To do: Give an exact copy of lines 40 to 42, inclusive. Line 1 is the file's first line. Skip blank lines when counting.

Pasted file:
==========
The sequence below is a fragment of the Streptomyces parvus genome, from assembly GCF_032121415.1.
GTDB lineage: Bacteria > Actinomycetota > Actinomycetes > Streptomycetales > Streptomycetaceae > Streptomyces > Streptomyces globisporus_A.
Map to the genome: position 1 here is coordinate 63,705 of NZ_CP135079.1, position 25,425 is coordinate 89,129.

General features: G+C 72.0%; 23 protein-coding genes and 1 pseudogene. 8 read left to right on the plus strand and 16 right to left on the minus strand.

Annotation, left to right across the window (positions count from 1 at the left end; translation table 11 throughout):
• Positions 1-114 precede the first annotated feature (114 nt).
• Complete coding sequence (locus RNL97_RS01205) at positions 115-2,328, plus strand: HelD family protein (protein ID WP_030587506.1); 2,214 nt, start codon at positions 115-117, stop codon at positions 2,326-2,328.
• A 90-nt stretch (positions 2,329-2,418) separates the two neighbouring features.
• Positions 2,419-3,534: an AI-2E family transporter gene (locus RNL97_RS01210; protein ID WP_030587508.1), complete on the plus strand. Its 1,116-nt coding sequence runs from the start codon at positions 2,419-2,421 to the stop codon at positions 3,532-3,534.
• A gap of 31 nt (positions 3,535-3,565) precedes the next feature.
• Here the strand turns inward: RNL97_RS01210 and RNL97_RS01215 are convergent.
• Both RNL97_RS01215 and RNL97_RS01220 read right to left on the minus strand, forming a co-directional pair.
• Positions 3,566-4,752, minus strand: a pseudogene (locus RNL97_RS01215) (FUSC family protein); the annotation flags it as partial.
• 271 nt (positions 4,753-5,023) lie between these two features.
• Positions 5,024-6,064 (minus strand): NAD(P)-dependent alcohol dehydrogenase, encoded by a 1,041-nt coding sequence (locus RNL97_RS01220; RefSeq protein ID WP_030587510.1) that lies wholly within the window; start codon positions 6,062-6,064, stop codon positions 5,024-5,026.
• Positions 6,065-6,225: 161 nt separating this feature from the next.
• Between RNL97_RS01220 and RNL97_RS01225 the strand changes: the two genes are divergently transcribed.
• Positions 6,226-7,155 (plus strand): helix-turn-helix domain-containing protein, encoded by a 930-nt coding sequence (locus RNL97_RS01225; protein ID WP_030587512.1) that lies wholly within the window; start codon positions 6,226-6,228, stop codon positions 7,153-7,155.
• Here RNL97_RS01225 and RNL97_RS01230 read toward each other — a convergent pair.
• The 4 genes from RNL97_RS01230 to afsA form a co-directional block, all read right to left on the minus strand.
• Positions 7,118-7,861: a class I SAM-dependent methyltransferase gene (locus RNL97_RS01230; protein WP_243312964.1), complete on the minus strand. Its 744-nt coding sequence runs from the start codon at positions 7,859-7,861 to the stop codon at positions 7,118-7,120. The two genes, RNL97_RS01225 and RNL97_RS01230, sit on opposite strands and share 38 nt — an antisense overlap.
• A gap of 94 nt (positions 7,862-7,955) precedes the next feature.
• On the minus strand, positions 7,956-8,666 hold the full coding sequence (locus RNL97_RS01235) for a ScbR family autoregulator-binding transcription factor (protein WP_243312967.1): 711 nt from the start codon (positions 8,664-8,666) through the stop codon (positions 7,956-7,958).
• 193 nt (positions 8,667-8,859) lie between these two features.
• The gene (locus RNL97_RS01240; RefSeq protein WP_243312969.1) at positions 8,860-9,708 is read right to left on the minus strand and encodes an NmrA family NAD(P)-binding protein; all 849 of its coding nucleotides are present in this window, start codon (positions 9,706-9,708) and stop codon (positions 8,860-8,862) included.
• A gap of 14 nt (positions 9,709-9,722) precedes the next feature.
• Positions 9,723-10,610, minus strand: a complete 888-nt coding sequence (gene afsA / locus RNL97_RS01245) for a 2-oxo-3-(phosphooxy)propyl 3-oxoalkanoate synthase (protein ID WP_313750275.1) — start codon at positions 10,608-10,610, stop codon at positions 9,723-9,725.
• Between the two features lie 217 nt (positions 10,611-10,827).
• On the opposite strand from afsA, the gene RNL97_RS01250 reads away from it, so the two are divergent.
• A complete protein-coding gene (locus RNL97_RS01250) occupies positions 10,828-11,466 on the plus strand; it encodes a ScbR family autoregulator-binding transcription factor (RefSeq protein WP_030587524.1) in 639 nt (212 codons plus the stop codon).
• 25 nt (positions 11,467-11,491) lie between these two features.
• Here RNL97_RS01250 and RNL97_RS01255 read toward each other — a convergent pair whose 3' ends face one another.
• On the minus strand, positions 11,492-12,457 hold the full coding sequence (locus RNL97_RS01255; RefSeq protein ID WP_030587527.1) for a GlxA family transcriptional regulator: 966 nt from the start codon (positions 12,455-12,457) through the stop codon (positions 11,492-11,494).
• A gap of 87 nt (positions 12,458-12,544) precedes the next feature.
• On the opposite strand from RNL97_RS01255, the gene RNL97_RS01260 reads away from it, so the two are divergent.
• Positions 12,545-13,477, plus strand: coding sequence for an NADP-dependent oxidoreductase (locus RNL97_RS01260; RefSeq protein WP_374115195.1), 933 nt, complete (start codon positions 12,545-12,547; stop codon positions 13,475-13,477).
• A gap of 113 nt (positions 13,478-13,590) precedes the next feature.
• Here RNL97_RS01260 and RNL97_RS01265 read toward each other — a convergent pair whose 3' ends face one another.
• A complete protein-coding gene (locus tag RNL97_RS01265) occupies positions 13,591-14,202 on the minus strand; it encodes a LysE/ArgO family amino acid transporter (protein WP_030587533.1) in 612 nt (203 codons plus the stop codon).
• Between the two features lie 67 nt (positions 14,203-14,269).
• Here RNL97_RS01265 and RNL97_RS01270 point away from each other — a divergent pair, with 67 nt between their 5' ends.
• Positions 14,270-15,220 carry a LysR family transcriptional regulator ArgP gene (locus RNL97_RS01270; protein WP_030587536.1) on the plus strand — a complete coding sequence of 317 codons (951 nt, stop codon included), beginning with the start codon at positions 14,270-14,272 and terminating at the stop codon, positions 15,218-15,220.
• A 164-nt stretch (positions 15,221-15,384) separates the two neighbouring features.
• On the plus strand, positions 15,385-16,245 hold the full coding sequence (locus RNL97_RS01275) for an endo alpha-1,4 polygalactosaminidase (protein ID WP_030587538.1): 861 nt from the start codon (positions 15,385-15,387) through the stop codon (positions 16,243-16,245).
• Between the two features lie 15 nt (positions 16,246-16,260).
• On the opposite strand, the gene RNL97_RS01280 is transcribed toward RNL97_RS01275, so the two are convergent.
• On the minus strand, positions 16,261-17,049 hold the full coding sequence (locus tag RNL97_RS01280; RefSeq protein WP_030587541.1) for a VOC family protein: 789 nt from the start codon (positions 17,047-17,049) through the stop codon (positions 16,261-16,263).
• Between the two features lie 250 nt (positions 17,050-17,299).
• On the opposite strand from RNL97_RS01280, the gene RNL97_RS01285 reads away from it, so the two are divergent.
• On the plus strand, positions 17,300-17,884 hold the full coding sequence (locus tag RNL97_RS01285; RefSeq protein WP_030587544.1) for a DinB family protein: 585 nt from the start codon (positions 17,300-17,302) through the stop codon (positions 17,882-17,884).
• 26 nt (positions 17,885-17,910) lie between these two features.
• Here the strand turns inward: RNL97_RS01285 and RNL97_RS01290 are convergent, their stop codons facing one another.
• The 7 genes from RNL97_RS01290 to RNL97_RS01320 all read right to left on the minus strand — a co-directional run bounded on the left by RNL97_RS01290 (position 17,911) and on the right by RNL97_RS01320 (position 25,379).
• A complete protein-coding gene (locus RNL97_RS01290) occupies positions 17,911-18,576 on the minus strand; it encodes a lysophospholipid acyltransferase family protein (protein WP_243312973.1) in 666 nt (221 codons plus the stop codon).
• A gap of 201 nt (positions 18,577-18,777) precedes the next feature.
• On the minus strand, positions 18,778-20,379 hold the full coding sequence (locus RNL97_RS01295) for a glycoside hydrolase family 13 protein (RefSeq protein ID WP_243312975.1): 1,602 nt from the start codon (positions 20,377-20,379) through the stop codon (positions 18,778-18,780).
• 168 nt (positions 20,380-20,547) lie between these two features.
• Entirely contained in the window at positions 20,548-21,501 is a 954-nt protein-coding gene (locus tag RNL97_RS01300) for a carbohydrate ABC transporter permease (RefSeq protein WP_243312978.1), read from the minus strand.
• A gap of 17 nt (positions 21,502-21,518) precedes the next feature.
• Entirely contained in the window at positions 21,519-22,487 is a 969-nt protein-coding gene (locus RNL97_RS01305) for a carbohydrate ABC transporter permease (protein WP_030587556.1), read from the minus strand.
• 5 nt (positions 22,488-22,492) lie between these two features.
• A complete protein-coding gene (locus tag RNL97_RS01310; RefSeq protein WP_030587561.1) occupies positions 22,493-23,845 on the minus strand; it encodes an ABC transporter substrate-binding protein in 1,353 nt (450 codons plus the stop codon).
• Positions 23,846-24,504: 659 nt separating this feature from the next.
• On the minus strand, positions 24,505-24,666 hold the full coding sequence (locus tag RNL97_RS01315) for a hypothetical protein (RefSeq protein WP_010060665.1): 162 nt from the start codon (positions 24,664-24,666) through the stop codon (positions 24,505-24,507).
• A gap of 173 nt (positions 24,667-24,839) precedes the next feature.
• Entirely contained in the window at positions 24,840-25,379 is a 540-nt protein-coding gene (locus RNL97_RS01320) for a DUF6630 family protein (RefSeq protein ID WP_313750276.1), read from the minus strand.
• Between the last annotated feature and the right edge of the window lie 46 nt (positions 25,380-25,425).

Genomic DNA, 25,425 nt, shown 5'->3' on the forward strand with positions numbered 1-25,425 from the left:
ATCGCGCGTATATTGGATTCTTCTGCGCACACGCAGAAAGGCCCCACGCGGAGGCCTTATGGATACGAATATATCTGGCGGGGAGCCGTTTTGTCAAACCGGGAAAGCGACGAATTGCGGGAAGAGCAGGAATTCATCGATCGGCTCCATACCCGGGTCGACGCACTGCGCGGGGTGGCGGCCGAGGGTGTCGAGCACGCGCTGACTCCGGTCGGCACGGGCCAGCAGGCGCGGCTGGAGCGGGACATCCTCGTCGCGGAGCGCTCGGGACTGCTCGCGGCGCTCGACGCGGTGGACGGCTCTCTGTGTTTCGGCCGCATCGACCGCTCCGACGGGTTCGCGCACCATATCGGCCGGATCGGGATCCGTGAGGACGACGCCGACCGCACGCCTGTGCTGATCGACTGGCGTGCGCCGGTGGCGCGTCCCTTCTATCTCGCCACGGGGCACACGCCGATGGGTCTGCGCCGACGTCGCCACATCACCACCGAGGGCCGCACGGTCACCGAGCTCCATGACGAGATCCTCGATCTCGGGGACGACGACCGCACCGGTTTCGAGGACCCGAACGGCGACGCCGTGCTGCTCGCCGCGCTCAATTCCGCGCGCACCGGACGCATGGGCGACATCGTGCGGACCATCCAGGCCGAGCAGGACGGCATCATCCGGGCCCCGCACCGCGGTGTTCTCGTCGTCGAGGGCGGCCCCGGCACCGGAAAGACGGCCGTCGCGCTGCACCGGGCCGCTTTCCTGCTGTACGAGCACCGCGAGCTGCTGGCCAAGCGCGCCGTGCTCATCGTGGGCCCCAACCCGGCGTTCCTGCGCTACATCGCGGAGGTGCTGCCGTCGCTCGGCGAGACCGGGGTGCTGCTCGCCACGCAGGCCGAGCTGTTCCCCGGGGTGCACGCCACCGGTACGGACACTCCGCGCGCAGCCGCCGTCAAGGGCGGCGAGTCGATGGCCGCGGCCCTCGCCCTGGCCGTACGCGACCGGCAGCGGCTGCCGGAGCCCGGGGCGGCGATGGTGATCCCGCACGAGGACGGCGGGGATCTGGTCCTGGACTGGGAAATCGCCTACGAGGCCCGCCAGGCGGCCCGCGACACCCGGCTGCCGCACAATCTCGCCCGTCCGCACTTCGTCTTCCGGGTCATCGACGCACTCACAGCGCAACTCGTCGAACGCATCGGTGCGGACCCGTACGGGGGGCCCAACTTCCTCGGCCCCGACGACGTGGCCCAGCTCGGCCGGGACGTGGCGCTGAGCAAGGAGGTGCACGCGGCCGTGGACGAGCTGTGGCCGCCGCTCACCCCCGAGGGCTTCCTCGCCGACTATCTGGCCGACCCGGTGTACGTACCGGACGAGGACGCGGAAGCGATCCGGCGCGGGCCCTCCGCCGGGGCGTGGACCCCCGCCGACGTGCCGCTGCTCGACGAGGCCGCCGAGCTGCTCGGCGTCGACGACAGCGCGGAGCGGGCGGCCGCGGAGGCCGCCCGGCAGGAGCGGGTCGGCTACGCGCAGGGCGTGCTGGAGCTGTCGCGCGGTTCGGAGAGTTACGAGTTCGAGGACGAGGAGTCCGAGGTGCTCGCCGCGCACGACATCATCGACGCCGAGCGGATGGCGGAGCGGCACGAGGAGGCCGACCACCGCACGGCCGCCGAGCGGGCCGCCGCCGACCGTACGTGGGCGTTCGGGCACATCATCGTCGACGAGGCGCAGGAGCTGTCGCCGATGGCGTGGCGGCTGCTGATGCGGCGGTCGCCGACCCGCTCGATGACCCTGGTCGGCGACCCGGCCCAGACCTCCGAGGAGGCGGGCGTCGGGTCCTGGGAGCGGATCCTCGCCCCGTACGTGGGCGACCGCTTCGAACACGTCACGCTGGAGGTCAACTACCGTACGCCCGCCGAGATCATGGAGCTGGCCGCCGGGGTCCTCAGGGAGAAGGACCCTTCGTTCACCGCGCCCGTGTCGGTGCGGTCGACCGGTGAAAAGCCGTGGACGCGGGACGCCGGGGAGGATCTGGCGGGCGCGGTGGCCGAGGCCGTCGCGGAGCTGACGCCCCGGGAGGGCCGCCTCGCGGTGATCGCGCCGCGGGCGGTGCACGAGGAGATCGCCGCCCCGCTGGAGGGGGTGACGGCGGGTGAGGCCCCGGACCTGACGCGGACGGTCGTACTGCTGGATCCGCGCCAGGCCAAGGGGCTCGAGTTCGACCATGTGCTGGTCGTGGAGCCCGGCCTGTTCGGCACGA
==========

• Between the two features lie 67 nt (positions 14,203-14,269).
• Here RNL97_RS01265 and RNL97_RS01270 point away from each other — a divergent pair, with 67 nt between their 5' ends.
• Positions 14,270-15,220 carry a LysR family transcriptional regulator ArgP gene (locus RNL97_RS01270; protein WP_030587536.1) on the plus strand — a complete coding sequence of 317 codons (951 nt, stop codon included), beginning with the start codon at positions 14,270-14,272 and terminating at the stop codon, positions 15,218-15,220.